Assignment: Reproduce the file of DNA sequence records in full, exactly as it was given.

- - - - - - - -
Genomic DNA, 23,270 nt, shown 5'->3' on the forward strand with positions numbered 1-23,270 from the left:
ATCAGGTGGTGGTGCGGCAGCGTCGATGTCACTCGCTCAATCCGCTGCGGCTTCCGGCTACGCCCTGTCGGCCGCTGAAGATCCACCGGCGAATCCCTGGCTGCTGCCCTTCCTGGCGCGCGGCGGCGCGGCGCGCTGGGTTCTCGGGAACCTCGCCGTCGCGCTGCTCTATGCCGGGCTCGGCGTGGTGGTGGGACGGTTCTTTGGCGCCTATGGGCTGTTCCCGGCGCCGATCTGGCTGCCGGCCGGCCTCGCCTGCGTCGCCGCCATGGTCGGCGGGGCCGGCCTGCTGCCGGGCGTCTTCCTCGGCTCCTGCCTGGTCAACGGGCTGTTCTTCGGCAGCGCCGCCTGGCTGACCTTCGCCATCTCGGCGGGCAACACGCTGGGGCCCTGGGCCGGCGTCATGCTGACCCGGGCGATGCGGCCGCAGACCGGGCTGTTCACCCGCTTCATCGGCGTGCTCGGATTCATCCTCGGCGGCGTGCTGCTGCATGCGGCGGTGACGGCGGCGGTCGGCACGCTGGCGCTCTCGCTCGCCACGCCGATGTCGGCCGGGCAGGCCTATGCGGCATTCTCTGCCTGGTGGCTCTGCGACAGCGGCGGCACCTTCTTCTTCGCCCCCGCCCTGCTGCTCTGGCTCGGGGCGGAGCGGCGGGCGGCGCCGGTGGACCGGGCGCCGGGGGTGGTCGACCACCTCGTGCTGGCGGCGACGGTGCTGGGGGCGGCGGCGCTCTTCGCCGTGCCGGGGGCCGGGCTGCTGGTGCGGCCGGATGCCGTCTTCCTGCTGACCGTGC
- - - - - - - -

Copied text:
Genomic DNA, 23,270 nt, shown 5'->3' on the forward strand with positions numbered 1-23,270 from the left:
ATCAGGTGGTGGTGCGGCAGCGTCGATGTCACTCGCTCAATCCGCTGCGGCTTCCGGCTACGCCCTGTCGGCCGCTGAAGATCCACCGGCGAATCCCTGGCTGCTGCCCTTCCTGGCGCGCGGCGGCGCGGCGCGCTGGGTTCTCGGGAACCTCGCCGTCGCGCTGCTCTATGCCGGGCTCGGCGTGGTGGTGGGACGGTTCTTTGGCGCCTATGGGCTGTTCCCGGCGCCGATCTGGCTGCCGGCCGGCCTCGCCTGCGTCGCCGCCATGGTCGGCGGGGCCGGCCTGCTGCCGGGCGTCTTCCTCGGCTCCTGCCTGGTCAACGGGCTGTTCTTCGGCAGCGCCGCCTGGCTGACCTTCGCCATCTCGGCGGGCAACACGCTGGGGCCCTGGGCCGGCGTCATGCTGACCCGGGCGATGCGGCCGCAGACCGGGCTGTTCACCCGCTTCATCGGCGTGCTCGGATTCATCCTCGGCGGCGTGCTGCTGCATGCGGCGGTGACGGCGGCGGTCGGCACGCTGGCGCTCTCGCTCGCCACGCCGATGTCGGCCGGGCAGGCCTATGCGGCATTCTCTGCCTGGTGGCTCTGCGACAGCGGCGGCACCTTCTTCTTCGCCCCCGCCCTGCTGCTCTGGCTCGGGGCGGAGCGGCGGGCGGCGCCGGTGGACCGGGCGCCGGGGGTGGTCGACCACCTCGTGCTGGCGGCGACGGTGCTGGGGGCGGCGGCGCTCTTCGCCGTGCCGGGGGCCGGGCTGCTGGTGCGGCCGGATGCCGTCTTCCTGCTGACCGTGC